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Dysfunction of monoamine neurotransmission seems to contribute to such pathopsychological states as depression, schizophrenia, and drug abuse. The present study examined the effects of the selective serotonin (5-hydroxytryptamine; 5-HT) reuptake inhibitor (SSRI) and antidepressant fluvoxamine on locomotor activity in rats following administration of the catecholamine reuptake inhibitor mazindol. Mazindol (1 mg/kg) did not alter locomotor activity; whereas, fluvoxamine (20 mg/kg) given alone induced a brief period of hypomotility. Hyperactivity was elicited in a dose-related manner when fluvoxamine (5-20 mg/kg) was combined with mazindol (1 mg/kg). The hyperactivity elicited by fluvoxamine (20 mg/kg) plus mazindol (1 mg/kg) was significantly attenuated by the 5-HT(2A) receptor antagonist M100907 (2 mg/kg) and potentiated by the 5-HT(2B/2C) receptor antagonist SB 206553 (2 mg/kg). Neither antagonist significantly altered basal activity. The hyperactivity evoked by the combination of fluvoxamine and mazindol seems to be mediated in part by 5-HT(2A) receptors; whereas, 5-HT(2B/2C) receptors may serve to limit this effect. Thus, the balance of activation between 5-HT(2A) and 5-HT(2B/2C) receptors seems to contribute to the expression of locomotor hyperactivity evoked via combination of a 5-HT and a catecholamine reuptake inhibitor. A disruption in this balance may contribute to the expression of affective disorders, schizophrenia, and drug abuse.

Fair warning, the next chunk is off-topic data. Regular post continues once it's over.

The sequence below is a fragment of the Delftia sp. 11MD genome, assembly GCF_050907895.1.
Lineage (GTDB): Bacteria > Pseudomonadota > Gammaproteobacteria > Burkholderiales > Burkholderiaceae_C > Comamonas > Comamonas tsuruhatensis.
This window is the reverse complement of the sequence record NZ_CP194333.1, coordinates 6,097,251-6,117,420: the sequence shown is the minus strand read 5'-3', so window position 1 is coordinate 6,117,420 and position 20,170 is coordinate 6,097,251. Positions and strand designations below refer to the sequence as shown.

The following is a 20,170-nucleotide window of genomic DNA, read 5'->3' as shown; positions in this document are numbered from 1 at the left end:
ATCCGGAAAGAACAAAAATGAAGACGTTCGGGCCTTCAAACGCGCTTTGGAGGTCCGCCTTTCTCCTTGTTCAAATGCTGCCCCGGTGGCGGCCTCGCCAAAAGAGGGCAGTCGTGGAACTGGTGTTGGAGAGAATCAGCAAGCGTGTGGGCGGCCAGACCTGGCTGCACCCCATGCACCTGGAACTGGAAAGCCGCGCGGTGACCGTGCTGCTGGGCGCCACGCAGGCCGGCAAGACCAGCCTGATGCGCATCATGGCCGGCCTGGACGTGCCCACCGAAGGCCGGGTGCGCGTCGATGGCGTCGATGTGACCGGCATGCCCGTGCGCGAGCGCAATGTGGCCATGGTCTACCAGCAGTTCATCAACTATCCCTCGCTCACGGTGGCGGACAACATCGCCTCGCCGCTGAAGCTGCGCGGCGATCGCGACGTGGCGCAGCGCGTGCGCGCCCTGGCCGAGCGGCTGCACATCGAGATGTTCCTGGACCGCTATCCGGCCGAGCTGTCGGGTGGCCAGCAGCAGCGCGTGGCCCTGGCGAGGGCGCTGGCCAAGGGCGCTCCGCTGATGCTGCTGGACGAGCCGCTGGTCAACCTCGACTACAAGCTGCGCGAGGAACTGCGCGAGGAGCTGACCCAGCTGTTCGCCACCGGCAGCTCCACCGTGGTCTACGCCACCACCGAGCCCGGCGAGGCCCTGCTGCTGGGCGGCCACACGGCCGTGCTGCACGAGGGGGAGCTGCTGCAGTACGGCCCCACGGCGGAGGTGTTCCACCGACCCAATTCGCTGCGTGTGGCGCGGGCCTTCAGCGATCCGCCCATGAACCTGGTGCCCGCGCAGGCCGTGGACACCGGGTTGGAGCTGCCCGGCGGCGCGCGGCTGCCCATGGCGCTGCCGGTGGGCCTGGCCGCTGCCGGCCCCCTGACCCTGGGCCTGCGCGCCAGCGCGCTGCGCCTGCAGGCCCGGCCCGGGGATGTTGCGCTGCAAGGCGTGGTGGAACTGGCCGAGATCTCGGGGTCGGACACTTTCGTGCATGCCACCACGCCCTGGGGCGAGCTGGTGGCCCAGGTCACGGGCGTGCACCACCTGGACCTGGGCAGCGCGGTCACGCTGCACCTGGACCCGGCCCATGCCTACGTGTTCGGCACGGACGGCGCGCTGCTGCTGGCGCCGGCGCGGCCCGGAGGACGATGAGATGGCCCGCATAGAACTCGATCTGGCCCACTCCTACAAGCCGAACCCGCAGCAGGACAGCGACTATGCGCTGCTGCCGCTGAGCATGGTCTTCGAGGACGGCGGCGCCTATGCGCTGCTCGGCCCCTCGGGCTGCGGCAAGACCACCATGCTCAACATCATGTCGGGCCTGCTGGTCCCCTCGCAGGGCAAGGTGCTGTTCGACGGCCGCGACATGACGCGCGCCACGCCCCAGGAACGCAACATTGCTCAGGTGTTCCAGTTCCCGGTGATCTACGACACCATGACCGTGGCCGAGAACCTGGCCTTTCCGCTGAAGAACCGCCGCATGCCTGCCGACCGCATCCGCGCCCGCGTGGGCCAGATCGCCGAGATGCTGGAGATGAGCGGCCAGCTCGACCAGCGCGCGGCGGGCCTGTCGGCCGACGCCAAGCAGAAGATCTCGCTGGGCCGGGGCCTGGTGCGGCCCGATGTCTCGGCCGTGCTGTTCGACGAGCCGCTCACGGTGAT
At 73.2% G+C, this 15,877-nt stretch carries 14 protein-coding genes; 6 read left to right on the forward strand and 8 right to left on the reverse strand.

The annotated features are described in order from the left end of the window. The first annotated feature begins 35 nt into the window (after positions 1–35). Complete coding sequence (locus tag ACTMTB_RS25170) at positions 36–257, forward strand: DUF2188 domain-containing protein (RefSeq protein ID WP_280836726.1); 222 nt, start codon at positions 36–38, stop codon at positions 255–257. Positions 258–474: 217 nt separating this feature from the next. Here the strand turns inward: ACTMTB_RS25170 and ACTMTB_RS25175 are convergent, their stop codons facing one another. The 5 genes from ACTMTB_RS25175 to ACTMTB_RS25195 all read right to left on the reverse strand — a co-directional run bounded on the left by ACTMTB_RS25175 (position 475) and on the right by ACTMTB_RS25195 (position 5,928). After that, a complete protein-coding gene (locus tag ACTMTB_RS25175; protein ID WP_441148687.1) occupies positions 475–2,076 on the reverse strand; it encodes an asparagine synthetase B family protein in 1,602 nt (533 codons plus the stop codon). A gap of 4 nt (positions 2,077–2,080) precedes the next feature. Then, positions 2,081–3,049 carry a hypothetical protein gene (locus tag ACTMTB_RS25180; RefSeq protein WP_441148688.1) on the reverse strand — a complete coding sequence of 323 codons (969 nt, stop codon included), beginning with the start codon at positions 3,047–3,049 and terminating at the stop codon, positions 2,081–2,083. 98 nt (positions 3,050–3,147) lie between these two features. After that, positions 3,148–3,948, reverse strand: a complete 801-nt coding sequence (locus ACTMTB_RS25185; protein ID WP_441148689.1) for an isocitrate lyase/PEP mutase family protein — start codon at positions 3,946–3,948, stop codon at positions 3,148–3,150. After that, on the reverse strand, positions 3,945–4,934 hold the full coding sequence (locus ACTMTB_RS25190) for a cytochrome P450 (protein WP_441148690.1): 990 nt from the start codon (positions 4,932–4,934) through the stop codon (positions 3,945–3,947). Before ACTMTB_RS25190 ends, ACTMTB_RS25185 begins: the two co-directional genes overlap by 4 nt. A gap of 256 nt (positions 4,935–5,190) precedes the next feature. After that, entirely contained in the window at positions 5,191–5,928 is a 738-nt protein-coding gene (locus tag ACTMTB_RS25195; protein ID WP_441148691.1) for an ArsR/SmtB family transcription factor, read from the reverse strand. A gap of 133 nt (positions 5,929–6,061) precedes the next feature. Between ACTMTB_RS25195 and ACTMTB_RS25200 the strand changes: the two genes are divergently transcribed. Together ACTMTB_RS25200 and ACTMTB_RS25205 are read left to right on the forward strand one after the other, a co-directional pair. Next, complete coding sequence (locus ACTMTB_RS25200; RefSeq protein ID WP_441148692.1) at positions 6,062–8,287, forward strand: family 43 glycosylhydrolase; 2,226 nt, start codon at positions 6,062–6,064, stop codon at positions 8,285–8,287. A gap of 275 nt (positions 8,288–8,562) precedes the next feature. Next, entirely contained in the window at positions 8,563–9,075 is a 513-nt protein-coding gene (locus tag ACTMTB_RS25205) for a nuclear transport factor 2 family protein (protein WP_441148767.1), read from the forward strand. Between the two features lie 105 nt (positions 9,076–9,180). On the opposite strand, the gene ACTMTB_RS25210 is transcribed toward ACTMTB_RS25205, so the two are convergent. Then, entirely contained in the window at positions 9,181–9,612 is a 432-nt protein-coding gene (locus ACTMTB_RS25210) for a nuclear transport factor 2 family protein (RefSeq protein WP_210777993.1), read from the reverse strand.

L R McMahon, K A Cunningham. Role of 5-HT(2a) and 5-HT(2B/2C) receptors in the behavioral interactions between serotonin and catecholamine reuptake inhibitors. Neuropsychopharmacology : official publication of the American College of Neuropsychopharmacology. 2001 Mar;24(3):319-29

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PMID: 11166521

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